Syria and Russia on Wednesday accused the United States of lying about chemical weapons attacks in the Syrian conflict as a way of derailing efforts to bring an end to the fighting.
Syria's state-run SANA news agency carried comments from a Foreign Ministry source condemning what it called "lies and allegations" by U.S. Secretary of State Rex Tillerson and French Foreign Minister Jean-Yves Le Drian.
Russian Deputy Foreign Minister Sergei Ryabkov told the Interfax news agency that whenever peace efforts advance, the United States promotes "rigged, unverified reports" of chemical weapons attacks in Syria.
Those comments came a day after the United States joined its NATO allies in launching a pressure campaign against the use of chemical weapons in Syria, while singling out Russia for protecting Syrian President Bashar al-Assad's government.
"The recent attacks in East Ghouta raise serious concerns that Bashar al-Assad’s Syrian regime might be continuing its use of chemical weapons against its own people," Tillerson said at a Paris conference hosted by Le Drian.
Tillerson said at least 20 people were killed Monday in an apparent chlorine gas attack in rebel-held East Ghouta, near Damascus.
"Whoever conducted the attacks, Russia ultimately bears responsibility for the victims in East Ghouta and countless other Syrians targeted with chemical weapons since Russia became involved in Syria," he said.
Tillerson, along with foreign ministers from France, Germany and Turkey, were among those who launched the International Partnership Against Impunity for Use of Chemical Weapons on Tuesday. More than two dozen like-minded nations endorsed a political commitment to share information on combating the use of chemical weapons worldwide.
The U.S. secretary of state noted Russia's failure to resolve the chemical weapons issue in Syria calls into question its commitment to the resolution of the overall crisis.
"At a very minimum, Russia must stop vetoing and at least abstain from future security council votes on this issue," Tillerson said.
In November, Russia vetoed the renewal of an independent and technical group created by the U.N. Security Council, the so-called Joint Investigative Mechanism (JIM), to look into the perpetrators of chemical weapons attacks in Syria.
"When Russia killed the JIM, they sent a dangerous message to the world — one that not only said chemical weapons use is acceptable but also that those who use chemical weapons don’t need to be identified or held accountable," U.S. Ambassador to the United Nations Nikki Haley said in a statement Tuesday.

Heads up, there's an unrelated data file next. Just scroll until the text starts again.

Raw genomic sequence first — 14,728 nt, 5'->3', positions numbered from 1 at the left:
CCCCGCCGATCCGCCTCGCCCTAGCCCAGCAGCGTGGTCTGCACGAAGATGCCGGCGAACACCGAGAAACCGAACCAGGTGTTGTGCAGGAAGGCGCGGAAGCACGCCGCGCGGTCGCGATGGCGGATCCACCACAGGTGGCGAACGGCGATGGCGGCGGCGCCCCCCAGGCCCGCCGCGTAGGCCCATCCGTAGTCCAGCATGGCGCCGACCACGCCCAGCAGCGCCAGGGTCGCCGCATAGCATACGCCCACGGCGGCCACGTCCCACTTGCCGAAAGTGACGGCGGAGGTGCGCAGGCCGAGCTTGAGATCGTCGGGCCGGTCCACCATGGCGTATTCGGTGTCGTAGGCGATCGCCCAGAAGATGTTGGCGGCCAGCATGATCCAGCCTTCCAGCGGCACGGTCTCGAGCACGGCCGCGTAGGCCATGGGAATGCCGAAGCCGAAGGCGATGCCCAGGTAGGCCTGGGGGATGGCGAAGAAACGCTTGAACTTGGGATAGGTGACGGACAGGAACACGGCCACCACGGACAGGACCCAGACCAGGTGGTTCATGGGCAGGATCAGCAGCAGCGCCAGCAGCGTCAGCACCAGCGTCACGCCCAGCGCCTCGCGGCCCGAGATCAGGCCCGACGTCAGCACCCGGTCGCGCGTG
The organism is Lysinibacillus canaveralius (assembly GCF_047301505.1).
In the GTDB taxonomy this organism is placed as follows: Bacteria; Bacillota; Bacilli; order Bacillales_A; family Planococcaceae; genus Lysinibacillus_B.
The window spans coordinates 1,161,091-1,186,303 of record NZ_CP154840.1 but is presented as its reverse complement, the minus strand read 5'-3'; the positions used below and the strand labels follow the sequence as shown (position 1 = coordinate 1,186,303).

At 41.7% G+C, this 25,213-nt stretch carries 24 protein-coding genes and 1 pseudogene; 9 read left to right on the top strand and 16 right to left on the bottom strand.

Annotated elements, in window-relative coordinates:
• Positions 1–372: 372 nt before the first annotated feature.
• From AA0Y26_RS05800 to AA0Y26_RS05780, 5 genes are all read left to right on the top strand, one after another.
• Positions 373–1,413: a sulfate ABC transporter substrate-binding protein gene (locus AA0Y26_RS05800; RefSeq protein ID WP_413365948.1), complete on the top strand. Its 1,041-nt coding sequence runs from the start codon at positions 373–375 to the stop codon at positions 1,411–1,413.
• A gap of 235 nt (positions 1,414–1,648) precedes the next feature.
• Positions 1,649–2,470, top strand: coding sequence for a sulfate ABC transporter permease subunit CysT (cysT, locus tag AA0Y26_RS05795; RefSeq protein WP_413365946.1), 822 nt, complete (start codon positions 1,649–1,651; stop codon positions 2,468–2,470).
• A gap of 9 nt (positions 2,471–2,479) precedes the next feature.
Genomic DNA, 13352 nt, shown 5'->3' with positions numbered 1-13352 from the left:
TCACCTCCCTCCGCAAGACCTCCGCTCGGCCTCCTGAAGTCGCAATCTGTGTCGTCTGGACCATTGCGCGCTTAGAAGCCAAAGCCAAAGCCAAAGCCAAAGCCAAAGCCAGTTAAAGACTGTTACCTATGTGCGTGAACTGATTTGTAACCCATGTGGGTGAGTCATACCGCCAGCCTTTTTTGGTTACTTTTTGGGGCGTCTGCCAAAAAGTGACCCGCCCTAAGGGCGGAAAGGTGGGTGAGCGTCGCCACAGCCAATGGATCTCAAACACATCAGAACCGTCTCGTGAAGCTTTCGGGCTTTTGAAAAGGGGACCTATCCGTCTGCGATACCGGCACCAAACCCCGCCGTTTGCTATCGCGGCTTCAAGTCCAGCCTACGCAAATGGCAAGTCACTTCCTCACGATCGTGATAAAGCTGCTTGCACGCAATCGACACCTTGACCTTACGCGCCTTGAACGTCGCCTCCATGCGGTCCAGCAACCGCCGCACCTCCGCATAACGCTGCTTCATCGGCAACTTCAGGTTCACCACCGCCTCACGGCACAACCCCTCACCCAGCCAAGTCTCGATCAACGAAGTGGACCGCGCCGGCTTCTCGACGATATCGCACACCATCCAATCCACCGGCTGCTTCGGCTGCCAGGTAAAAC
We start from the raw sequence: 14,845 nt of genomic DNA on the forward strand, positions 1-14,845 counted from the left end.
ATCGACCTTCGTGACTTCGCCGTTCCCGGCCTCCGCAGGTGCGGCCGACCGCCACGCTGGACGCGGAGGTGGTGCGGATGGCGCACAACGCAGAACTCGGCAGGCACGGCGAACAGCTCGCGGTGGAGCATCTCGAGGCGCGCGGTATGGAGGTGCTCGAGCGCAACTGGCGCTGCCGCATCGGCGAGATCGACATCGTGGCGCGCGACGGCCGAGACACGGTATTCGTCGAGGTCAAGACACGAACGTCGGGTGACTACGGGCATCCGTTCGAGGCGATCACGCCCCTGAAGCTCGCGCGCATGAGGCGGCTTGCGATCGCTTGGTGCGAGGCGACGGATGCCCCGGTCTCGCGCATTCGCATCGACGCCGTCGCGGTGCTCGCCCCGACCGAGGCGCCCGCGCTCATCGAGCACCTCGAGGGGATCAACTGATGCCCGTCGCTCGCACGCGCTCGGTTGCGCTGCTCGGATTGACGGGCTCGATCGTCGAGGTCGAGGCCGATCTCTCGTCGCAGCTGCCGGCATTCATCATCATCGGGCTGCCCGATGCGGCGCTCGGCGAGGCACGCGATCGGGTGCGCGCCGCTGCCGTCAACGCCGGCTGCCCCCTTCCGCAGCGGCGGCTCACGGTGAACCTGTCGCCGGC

Concern about Turkey's Afrin offensive
Turkey's offensive in the northern Syrian enclave of Afrin was also a focus of Tuesday's talks in Paris, with Tillerson meeting with his Turkish counterpart, Mevlut Cavusoglu. A day earlier, during remarks in London, the top U.S. diplomat said the United States is "concerned" about the offensive against U.S.-backed Kurdish YPG fighters in Syria.
Turkish forces intensified military operations on Monday to push the Kurdish militia out of the Afrin area.
The Turkish operation is aimed at ousting from Afrin the Syrian Kurdish group that has controlled territory in northern Syria and proven effective in the U.S.-coalition-led fight against Islamic State militants.
Turkey considers the YPG to be a terrorist organization associated with the outlawed Kurdistan Workers' Party or PKK, which has fought for Kurdish autonomy in Turkey.
French Foreign Minister Le Drian on Tuesday joined Tillerson in expressing his concern about Turkey’s military operation in Afrin.
"I had the opportunity to tell my Turkish colleague that this offensive worries us," Le Drian said.
"While we understand the concerns Turkey has about border security, we cannot but call on Turkey to show the greatest level restraint on this issue," the French foreign minister added.
Turkey's shelling into Afrin came after the U.S.-led coalition said it would form a 30,000-strong Kurdish-led border security force in northern Syria.
Washington later said the effort had been mischaracterized and that the United States was not creating a border force, but that the coalition would provide security to liberated areas, blocking escape routes for Islamic State militants.